Inspirations from the curator of TIFF’s innovative and popular media experience DigiPlaySpace
Demonstrations on using the creativity tools Lua and ZBrush”

If you’re in Toronto, try and attend. Details are here.

PS: The fashion/video game mashup images that will be displayed at the festival, Double Flawless, are also super cool




I’m pretty excited about this project for Canadian Blood Services that I’ve been working on with my DDB Canada colleagues and Stopp LA

One Match, a division of Canadian Blood Services, needs stem cell donations from Canadian males, aged 17-35. To reach this target, we created an online, interactive comic book experience that aims to educate young males about the science and process of donating stem cells, as well as the importance of doing so and how they can be a “hero.”

Check it out at OneHero.ca or register directly to donate stem cells at OneMatch.ca


One of the perks of working for DDB Canada is DDB Fuel, a program that gives each employee $250 a year to spend on something that will “fuel their creativity.” A few years ago, I used it to buy a GoPro Camera, and used it on a couple of surfing trips. Last year, I used my Fuel to take Japanese lessons. This year, I bought a Parrot AR.Drone 2.0 Quadricopter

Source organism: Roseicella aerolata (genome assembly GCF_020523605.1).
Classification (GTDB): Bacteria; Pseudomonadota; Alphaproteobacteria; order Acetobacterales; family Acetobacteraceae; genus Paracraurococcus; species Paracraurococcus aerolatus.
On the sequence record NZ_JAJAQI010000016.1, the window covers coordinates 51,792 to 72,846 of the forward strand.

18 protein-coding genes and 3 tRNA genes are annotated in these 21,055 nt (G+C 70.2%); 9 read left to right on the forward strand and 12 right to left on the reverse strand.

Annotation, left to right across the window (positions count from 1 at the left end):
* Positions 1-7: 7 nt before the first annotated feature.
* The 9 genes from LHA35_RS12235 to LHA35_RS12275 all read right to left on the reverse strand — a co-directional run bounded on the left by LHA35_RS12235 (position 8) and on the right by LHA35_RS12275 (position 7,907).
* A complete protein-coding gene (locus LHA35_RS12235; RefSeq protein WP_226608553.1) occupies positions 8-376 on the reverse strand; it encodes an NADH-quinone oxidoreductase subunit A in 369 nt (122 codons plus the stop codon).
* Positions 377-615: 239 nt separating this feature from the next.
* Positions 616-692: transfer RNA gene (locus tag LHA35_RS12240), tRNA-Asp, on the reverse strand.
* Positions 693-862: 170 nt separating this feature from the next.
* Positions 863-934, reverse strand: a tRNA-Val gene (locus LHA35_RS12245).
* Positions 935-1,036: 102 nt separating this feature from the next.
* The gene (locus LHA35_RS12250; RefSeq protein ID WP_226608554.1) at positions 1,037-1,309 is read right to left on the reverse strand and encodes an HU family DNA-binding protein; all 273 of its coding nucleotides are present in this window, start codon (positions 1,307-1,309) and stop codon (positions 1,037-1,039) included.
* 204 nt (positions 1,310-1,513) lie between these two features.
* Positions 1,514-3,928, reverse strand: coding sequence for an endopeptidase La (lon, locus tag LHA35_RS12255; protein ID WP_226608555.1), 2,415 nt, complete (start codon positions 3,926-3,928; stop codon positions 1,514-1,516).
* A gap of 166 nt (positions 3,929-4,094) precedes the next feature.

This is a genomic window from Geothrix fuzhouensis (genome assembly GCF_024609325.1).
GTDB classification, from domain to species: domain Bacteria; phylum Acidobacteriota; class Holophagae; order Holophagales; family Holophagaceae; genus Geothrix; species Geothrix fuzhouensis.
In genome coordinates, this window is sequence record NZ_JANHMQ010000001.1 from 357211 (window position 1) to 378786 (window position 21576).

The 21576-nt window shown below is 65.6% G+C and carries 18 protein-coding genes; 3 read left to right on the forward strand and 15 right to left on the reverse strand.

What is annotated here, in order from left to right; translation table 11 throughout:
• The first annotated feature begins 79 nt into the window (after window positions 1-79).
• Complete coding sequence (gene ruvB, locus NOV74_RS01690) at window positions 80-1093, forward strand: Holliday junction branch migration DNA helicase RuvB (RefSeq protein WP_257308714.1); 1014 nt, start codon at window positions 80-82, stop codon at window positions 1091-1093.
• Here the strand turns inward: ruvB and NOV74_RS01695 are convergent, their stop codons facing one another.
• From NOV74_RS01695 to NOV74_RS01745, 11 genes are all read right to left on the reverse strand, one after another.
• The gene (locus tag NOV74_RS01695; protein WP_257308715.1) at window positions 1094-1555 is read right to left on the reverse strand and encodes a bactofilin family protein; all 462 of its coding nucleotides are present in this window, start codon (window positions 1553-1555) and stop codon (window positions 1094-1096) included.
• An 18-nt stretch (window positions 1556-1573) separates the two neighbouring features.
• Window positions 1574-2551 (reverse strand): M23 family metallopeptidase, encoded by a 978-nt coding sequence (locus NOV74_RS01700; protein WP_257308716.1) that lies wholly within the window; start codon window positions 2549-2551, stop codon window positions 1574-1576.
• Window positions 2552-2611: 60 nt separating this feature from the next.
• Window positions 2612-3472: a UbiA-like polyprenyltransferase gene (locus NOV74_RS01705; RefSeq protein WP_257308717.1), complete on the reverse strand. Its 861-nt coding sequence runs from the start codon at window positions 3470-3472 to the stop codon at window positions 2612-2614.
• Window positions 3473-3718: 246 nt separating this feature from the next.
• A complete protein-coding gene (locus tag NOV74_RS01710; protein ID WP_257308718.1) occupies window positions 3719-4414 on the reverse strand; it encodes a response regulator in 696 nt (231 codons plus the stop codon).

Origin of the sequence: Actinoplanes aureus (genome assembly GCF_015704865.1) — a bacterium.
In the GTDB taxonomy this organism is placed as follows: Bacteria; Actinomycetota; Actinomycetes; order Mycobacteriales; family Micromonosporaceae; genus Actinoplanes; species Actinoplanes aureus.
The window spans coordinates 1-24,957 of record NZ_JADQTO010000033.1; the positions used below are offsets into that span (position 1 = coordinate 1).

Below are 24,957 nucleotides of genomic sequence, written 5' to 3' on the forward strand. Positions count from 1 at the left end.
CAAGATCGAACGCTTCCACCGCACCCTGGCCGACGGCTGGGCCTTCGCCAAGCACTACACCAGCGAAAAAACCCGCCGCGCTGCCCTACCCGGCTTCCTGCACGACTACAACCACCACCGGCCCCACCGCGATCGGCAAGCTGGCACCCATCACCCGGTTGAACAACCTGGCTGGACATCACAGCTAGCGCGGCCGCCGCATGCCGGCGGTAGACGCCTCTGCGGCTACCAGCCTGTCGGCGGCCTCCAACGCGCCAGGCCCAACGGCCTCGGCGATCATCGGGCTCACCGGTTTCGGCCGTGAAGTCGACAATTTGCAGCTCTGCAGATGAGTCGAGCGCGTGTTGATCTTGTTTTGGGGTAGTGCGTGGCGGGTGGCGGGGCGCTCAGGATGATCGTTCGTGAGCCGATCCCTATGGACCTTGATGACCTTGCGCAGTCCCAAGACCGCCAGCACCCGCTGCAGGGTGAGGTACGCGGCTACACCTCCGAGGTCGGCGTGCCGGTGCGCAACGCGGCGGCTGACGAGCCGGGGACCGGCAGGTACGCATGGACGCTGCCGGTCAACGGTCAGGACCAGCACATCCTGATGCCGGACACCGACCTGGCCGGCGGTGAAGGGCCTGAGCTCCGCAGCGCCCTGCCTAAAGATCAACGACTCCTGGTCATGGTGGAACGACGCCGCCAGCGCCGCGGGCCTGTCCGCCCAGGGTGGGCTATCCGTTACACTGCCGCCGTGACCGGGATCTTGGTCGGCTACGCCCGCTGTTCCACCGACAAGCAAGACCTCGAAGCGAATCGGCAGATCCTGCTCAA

While it’s possible to fly the Parrot AR almost right out of the box (after the battery has been charged), mastering it is another story. It’s controlled via an iOS App that streams video directly to your phone, giving you a bird’s eye view of the world:


Flying through a flock of birds, overlooking the pool at Christie Pits Park in Toronto

I’ve been interested in drones and quadrocopters for a while, and find that they make interesting topics of conversation at our weekly Radar 10am meeting, so it’s been awesome to get some hands-on experience. This hands-on experience isn’t limited to just flying the device. After only a few days of ownership, I had my first crash and had to order replacement parts (new gears and new central cross). This led to completely taking apart the drone, and rebuilding it. As a result, I now know way more about circuit boards than I used to. It also gave me a chance to give it a custom paint job: